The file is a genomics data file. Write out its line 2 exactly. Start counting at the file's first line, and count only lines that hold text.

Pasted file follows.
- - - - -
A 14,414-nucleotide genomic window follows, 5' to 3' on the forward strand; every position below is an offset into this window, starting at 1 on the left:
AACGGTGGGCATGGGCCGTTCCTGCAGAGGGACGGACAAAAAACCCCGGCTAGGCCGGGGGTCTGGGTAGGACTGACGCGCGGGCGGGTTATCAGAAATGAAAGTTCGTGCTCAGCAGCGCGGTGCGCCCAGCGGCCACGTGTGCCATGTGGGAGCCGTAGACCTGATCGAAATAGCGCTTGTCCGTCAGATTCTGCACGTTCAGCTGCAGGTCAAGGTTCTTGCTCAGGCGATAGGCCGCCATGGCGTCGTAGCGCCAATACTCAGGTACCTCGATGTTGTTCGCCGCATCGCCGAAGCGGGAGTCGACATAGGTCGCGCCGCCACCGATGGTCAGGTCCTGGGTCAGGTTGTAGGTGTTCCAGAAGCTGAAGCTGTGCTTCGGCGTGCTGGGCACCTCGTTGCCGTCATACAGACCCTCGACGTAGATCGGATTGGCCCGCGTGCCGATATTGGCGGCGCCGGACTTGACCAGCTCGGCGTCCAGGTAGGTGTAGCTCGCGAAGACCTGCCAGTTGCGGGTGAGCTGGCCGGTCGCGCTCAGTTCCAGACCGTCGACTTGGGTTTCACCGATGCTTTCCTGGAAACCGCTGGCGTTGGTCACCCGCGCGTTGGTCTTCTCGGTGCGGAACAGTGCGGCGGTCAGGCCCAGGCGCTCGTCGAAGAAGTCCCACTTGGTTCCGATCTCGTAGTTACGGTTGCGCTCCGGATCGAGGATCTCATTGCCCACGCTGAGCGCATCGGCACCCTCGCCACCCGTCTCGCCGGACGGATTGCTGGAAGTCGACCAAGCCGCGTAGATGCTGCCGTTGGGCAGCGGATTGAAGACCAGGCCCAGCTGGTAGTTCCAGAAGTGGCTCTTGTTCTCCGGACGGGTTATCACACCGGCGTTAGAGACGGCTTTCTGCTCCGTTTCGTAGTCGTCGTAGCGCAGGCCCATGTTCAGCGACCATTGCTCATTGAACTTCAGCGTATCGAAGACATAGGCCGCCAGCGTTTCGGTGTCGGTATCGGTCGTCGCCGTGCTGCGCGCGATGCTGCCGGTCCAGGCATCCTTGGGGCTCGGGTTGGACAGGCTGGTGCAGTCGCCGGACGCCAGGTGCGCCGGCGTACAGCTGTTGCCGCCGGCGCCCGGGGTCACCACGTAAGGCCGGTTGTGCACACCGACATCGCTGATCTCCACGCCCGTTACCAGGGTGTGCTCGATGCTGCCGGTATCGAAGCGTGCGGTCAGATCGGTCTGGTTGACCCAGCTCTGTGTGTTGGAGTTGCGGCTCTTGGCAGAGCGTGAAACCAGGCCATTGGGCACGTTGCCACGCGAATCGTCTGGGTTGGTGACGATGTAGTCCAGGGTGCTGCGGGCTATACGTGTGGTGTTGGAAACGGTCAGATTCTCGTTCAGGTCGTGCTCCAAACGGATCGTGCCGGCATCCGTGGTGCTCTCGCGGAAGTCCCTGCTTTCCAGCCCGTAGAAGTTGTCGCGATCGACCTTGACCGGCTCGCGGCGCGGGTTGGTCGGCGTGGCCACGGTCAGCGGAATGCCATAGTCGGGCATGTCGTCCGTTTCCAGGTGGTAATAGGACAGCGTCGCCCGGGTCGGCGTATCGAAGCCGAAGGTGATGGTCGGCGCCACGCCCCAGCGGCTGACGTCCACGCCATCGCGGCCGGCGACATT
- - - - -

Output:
AACGGTGGGCATGGGCCGTTCCTGCAGAGGGACGGACAAAAAACCCCGGCTAGGCCGGGGGTCTGGGTAGGACTGACGCGCGGGCGGGTTATCAGAAATGAAAGTTCGTGCTCAGCAGCGCGGTGCGCCCAGCGGCCACGTGTGCCATGTGGGAGCCGTAGACCTGATCGAAATAGCGCTTGTCCGTCAGATTCTGCACGTTCAGCTGCAGGTCAAGGTTCTTGCTCAGGCGATAGGCCGCCATGGCGTCGTAGCGCCAATACTCAGGTACCTCGATGTTGTTCGCCGCATCGCCGAAGCGGGAGTCGACATAGGTCGCGCCGCCACCGATGGTCAGGTCCTGGGTCAGGTTGTAGGTGTTCCAGAAGCTGAAGCTGTGCTTCGGCGTGCTGGGCACCTCGTTGCCGTCATACAGACCCTCGACGTAGATCGGATTGGCCCGCGTGCCGATATTGGCGGCGCCGGACTTGACCAGCTCGGCGTCCAGGTAGGTGTAGCTCGCGAAGACCTGCCAGTTGCGGGTGAGCTGGCCGGTCGCGCTCAGTTCCAGACCGTCGACTTGGGTTTCACCGATGCTTTCCTGGAAACCGCTGGCGTTGGTCACCCGCGCGTTGGTCTTCTCGGTGCGGAACAGTGCGGCGGTCAGGCCCAGGCGCTCGTCGAAGAAGTCCCACTTGGTTCCGATCTCGTAGTTACGGTTGCGCTCCGGATCGAGGATCTCATTGCCCACGCTGAGCGCATCGGCACCCTCGCCACCCGTCTCGCCGGACGGATTGCTGGAAGTCGACCAAGCCGCGTAGATGCTGCCGTTGGGCAGCGGATTGAAGACCAGGCCCAGCTGGTAGTTCCAGAAGTGGCTCTTGTTCTCCGGACGGGTTATCACACCGGCGTTAGAGACGGCTTTCTGCTCCGTTTCGTAGTCGTCGTAGCGCAGGCCCATGTTCAGCGACCATTGCTCATTGAACTTCAGCGTATCGAAGACATAGGCCGCCAGCGTTTCGGTGTCGGTATCGGTCGTCGCCGTGCTGCGCGCGATGCTGCCGGTCCAGGCATCCTTGGGGCTCGGGTTGGACAGGCTGGTGCAGTCGCCGGACGCCAGGTGCGCCGGCGTACAGCTGTTGCCGCCGGCGCCCGGGGTCACCACGTAAGGCCGGTTGTGCACACCGACATCGCTGATCTCCACGCCCGTTACCAGGGTGTGCTCGATGCTGCCGGTATCGAAGCGTGCGGTCAGATCGGTCTGGTTGACCCAGCTCTGTGTGTTGGAGTTGCGGCTCTTGGCAGAGCGTGAAACCAGGCCATTGGGCACGTTGCCACGCGAATCGTCTGGGTTGGTGACGATGTAGTCCAGGGTGCTGCGGGCTATACGTGTGGTGTTGGAAACGGTCAGATTCTCGTTCAGGTCGTGCTCCAAACGGATCGTGCCGGCATCCGTGGTGCTCTCGCGGAAGTCCCTGCTTTCCAGCCCGTAGAAGTTGTCGCGATCGACCTTGACCGGCTCGCGGCGCGGGTTGGTCGGCGTGGCCACGGTCAGCGGAATGCCATAGTCGGGCATGTCGTCCGTTTCCAGGTGGTAATAGGACAGCGTCGCCCGGGTCGGCGTATCGAAGCCGAAGGTGATGGTCGGCGCCACGCCCCAGCGGCTGACGTCCACGCCATCGCGGCCGGCGACATT